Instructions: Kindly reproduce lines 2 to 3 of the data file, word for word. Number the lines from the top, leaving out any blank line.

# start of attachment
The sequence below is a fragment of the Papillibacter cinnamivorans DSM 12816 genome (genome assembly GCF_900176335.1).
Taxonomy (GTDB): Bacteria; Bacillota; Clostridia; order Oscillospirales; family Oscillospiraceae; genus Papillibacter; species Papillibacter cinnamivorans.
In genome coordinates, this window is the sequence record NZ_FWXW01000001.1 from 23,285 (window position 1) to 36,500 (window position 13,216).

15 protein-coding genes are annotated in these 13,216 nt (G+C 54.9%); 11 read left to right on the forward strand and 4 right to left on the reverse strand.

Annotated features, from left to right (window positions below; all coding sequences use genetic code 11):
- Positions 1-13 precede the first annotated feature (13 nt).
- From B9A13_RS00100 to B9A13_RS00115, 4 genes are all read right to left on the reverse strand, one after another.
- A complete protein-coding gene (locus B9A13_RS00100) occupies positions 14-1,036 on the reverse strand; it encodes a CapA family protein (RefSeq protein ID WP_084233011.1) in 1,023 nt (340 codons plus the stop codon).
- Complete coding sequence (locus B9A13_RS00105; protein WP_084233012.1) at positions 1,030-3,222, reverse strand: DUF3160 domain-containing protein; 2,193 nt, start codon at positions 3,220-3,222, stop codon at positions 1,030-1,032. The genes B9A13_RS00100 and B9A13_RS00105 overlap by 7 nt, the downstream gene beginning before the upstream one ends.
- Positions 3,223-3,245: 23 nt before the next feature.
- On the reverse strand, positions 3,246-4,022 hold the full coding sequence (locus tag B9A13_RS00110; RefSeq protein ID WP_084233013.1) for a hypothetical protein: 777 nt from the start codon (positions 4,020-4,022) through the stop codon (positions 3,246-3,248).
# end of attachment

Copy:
Taxonomy (GTDB): Bacteria; Bacillota; Clostridia; order Oscillospirales; family Oscillospiraceae; genus Papillibacter; species Papillibacter cinnamivorans.
In genome coordinates, this window is the sequence record NZ_FWXW01000001.1 from 23,285 (window position 1) to 36,500 (window position 13,216).